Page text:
Plastic2Oil process turns plastic waste into fuel
While a lot of people may be doing their part for the environment by sending their discarded plastic items off for recycling, the fact is that much of the plastic currently in use is non-recyclable. In a not particularly eco-friendly process, some of this plastic is burned to generate electricity, while much of it simply ends up in landfills. Canadian company JBI, however, has developed a process that uses those plastics as a feedstock, and turns them into fuel.
JBI's Plastic2Oil process starts with a variety of unwashed post-commercial and industrial non-recyclable plastics, which are fed through a shredder and a granulator - the system can handle up to 1,800 pounds (816.5 kg) at a time. It is then heated in a process chamber, after which it proceeds into the main reactor. There, a proprietary (read "secret") reusable catalyst is used to crack the plastic's hydrocarbons into shorter hydrocarbon chains, which exit the plastic in a gaseous state. Those gases are captured, compressed and stored.
Gases containing gasoline and diesel can be condensed and separated, the resulting liquid fuel then temporarily stored in tanks. Methane, ethane, butane and propane "off-gas" out of those tanks, and are subsequently compressed and stored themselves. The butane and propane liquefy upon compression, allowing them to be separated, stored and sold, while the others are used to help power the system. Emissions that make it into the atmosphere are said to be less than those that would be produced by a natural gas furnace.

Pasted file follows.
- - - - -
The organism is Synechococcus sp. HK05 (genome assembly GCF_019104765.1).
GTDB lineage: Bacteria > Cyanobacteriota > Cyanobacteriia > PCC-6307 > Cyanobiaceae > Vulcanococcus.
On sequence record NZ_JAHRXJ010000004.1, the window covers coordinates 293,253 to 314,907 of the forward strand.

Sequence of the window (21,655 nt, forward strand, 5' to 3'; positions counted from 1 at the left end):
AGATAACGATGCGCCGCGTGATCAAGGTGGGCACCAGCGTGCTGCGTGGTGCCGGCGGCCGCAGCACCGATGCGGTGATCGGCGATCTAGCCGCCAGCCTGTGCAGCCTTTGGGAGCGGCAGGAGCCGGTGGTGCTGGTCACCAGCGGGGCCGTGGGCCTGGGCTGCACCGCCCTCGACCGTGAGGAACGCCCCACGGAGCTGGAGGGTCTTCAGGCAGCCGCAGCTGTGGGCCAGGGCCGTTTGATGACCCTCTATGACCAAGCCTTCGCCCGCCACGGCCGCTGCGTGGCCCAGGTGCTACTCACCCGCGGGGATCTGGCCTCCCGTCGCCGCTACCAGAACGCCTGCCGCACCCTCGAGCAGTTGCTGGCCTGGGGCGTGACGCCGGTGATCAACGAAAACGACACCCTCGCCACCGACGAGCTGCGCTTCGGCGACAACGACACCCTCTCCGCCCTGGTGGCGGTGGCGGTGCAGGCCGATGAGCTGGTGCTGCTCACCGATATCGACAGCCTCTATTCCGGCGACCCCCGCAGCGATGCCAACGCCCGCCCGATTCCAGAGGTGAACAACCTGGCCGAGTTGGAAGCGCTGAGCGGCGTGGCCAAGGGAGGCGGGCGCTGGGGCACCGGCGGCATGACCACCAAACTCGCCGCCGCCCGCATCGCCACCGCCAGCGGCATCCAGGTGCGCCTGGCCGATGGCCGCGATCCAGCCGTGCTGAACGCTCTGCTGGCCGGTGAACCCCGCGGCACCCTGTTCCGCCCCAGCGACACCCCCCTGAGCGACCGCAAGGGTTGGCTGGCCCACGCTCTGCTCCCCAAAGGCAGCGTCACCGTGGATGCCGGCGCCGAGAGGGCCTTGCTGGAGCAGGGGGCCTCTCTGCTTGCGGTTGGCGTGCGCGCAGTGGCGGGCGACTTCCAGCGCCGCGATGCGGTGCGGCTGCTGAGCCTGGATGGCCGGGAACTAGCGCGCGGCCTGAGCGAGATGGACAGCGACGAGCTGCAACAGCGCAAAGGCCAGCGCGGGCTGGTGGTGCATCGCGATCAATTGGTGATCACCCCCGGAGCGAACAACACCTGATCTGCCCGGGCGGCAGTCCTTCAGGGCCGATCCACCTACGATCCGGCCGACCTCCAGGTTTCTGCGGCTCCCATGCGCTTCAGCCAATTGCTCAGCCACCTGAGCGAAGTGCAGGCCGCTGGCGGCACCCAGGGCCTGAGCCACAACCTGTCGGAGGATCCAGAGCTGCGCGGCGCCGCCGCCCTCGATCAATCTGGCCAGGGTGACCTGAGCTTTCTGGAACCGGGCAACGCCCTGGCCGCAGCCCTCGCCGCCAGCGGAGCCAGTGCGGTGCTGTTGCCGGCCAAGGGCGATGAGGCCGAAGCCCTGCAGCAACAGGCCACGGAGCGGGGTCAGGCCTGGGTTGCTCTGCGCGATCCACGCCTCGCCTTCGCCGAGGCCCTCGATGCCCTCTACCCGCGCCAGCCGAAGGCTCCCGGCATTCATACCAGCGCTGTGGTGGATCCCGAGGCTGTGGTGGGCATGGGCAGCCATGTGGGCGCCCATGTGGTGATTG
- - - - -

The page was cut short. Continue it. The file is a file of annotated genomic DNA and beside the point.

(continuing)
The whole process, for one 1,800-pound load, reportedly takes less than an hour. According to JBI, almost 90 percent of the plastic's hydrocarbon content is captured and converted into fuel. Approximately two percent of the feedstock is left over as waste, which can be removed while the system is operating. It can then be dumped in a landfill, or burned for fuel, as it has a heating value of 10,600 BTU/lb (24,656 kJ/kg).
On June 14th, the New York State Department of Environmental Conservation issued the permits necessary for JBI's Niagara Falls three-processor pilot plant to begin operations. The plant, which has a footprint of 1,000 square feet (93 sq. m.), is capable of processing 22 tons of plastic per day, and operates continuously.
The company now plans on opening up more Plastic2Oil plants, and will concentrate on building a few plants each containing several processors, as opposed to many plants each with one processor - this is said to make the most sense for keeping construction costs down, and for maximizing production capacity. Some of the plants will be managed and owned solely by JBI, while others will be run as joint ventures.
A similar system, that utilizes a fluidized bed reactor for converting non-recyclable plastics into a variety of products, is being developed by the University of Warwick in the UK.